City fleet management crews across snow-prone states have been preparing their equipment, double and triple-checking their routes while getting ready for the long and cold days that have now arrived. But even with all of that hard labor, Murphy’s Law can strike, and if does, are you covered?
In Minneapolis, Minn., the crew has a detailed plan in place and the system runs like clockwork:
“If we just get a trace storm or nuisance flurries, the day and afternoon shift handle that with routine operations and the third shift crew operates as normal,” Minneapolis Director of Public Works Fleet Services John Scharffbillig said. “When we get measurable snow of 4 inches or less, we might start splitting the crew, bringing them in early, and folks would expect to start working 12-hour days. Now, when we get a snow emergency that automatically puts us on 12-hour shifts for three days, and we’re working around the clock and alerting residents of the plan.”
But what happens when Plan A doesn’t play out the way it’s supposed to?
That’s the situation the city of East Cleveland, Ohio, found itself in last winter. According to a news brief from cleveland.com, the city was expecting more than 6 inches of lake-effect snow over a 72-hour window in December 2016, and both of the salt trucks were out of commission due to electrical issues.
While this is a nightmarish scenario, Scharffbillig said it’s something fleet managers think about and, more importantly, prepare for.
First, he said, his emergency techs would be alerted of the problem and brought in immediately. They would try to repair the equipment on site, but if that was a no-go, they would do one of four things: look for a spare part, recruit the use of another piece of equipment, rent the equipment needed or call on neighbors for help.
“The key to dealing with catastrophic failure is having a relationship with your neighboring communities,” Scharff billig said.
If Minneapolis found itself in a situation where equipment was malfunctioning or out of commission, Scharffbillig said he has contingency plans in place, including mutual aid agreements with neighboring communities and rental contracts already signed with local dealers.
“Mutual aid agreements are typical with fire and police departments, but we tap into those resources, too. It’s basically surrounding communities agreeing to help one another out in the instance of a disaster,” he said.
Scharffbillig has been with the city of Minneapolis for a decade and has never had to utilize the mutual aid agreement, but said if he needed to, he would likely request help with clearing secondary walkways or removing already plowed snow.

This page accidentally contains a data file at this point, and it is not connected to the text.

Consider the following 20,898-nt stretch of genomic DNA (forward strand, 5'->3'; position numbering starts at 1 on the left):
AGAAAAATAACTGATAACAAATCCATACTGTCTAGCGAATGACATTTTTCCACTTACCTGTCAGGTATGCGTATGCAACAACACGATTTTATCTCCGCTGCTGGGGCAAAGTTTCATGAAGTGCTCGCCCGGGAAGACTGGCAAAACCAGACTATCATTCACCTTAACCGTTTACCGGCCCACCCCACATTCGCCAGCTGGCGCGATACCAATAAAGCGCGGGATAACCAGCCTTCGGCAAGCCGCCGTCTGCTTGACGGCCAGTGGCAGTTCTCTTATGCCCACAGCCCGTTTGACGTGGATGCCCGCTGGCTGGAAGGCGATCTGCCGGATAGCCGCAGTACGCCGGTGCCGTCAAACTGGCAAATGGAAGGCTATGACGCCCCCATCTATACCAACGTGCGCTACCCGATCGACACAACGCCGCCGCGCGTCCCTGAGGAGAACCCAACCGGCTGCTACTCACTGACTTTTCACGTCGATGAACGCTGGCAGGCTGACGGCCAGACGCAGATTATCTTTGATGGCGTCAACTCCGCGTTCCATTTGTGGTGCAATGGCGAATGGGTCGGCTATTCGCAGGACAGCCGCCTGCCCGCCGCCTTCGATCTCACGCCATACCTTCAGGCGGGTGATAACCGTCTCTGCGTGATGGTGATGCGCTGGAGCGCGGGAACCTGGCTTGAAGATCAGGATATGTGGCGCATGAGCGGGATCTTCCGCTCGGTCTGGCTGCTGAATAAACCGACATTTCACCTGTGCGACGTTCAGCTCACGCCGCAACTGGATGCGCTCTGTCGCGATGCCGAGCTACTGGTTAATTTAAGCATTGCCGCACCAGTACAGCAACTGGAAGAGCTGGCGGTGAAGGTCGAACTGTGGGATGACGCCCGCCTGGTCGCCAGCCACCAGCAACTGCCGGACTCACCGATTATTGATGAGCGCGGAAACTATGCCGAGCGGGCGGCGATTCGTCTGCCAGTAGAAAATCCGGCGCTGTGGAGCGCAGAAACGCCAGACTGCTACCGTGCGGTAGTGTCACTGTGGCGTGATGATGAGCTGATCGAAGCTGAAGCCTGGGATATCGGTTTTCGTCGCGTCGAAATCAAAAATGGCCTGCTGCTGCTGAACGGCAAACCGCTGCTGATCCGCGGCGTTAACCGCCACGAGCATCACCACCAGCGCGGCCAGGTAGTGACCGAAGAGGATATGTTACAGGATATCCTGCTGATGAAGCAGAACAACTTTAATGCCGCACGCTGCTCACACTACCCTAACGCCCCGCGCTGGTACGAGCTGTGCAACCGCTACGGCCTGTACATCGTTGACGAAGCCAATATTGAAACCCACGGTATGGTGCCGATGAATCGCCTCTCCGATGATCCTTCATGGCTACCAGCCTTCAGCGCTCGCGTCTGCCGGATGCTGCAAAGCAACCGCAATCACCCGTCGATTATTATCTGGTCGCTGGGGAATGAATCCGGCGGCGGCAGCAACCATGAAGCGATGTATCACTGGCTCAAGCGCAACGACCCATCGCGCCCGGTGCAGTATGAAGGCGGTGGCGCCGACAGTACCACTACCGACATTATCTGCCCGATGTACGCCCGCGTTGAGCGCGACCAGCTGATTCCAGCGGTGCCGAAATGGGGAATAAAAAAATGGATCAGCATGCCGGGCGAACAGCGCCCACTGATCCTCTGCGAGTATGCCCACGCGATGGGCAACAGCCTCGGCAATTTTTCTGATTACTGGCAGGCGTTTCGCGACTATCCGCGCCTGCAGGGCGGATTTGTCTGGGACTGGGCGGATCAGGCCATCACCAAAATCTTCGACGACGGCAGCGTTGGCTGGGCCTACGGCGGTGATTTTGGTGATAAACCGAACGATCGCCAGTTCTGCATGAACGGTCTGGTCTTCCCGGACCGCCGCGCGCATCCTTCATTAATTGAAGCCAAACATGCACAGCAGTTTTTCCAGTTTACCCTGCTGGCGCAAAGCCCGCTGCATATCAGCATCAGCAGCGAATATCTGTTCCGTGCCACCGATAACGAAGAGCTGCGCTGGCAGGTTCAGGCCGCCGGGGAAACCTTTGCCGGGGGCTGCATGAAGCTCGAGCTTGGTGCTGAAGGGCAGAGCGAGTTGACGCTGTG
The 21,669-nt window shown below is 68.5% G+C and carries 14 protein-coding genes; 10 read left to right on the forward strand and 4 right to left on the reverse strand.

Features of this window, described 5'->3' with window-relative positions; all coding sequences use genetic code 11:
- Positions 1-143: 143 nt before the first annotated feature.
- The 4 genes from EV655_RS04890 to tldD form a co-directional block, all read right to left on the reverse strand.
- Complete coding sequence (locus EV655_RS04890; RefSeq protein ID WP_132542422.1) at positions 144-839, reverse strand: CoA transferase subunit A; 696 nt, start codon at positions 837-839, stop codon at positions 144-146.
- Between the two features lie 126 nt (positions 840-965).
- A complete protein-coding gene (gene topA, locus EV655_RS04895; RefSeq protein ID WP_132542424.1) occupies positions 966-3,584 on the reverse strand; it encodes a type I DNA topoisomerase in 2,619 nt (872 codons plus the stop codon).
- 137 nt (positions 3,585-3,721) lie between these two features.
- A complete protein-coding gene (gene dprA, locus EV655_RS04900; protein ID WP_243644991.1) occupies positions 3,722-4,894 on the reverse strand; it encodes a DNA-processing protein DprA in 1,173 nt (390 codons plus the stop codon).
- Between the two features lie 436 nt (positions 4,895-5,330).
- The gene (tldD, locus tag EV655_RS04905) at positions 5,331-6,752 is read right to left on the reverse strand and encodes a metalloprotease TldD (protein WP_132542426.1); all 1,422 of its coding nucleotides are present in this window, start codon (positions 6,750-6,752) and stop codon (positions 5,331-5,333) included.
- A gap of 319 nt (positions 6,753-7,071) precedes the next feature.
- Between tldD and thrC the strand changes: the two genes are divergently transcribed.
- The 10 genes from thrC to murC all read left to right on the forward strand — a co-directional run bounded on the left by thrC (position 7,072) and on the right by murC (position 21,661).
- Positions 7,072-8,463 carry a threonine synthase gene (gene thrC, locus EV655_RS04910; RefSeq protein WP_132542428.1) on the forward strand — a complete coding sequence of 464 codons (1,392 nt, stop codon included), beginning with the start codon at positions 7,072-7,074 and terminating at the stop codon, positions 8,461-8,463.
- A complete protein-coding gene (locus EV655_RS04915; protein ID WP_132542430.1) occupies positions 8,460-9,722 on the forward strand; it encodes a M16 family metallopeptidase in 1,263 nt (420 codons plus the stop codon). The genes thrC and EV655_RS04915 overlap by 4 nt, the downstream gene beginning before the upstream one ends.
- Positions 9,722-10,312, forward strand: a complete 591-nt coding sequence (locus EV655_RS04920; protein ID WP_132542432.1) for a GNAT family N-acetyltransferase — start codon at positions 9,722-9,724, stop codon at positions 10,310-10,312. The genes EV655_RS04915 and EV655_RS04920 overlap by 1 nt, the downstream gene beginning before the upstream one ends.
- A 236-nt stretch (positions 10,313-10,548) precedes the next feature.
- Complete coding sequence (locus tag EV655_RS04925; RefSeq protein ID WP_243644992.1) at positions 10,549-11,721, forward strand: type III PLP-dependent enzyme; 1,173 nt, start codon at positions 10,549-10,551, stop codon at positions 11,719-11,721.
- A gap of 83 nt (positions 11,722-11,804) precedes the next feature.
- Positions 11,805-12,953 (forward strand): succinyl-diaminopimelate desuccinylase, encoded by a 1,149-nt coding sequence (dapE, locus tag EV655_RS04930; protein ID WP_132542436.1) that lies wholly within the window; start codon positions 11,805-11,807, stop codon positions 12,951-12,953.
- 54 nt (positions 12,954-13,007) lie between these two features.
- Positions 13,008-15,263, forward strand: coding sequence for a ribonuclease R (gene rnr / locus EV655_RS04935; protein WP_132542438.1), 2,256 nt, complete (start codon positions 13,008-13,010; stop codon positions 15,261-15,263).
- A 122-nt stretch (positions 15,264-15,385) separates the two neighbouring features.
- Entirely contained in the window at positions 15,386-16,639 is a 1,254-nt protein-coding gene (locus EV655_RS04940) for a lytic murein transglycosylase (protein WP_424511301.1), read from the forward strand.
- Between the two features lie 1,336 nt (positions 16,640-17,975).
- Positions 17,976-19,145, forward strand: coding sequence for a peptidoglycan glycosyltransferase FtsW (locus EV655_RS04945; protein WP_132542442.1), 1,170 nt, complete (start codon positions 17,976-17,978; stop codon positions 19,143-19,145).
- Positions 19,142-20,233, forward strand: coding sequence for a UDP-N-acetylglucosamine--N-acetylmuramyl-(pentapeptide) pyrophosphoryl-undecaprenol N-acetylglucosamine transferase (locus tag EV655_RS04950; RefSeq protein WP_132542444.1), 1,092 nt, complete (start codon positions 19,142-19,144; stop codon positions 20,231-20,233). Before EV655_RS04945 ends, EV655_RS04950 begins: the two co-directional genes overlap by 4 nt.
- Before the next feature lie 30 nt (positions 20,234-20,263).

The second half of the contingency plan is actually completed long before an issue arises: preventative maintenance.
“The key to making sure you have working equipment when you need it is a preventative maintenance program,” Scharffbillig said. “Each of our vehicles is tracked in our fleet management system and comes in twice a year — once for a safety check up and once for the annual preventative management program.”
Using the online fleet management system to track trends in repairs has been invaluable, Scharffbillig said. For example, crews now are aware of failure trends after a certain amount of miles or typical usage. This way, he said, they’re able to repair or replace parts before problems even arise to begin with.
The goal, Scharffbillig said, is to reach 90 percent uptime for each piece of equipment, meaning it is operational 90 percent of the time and only 10 percent of the time accounts for unforeseen damages or repairs.
However, sometimes things happen that are out of the control of humans, and that’s when camaraderie with neighboring communities is paramount to keeping residents safe during snow emergencies.
“Around here, we visit with one another one or two times a year,” Scharffbillig said. “We know each other as people. We’re not afraid to pick up the phone and make that call for help when we need to. It’s more than just talking shop. It’s the operation and the shop working together. The name of the game here is communication.”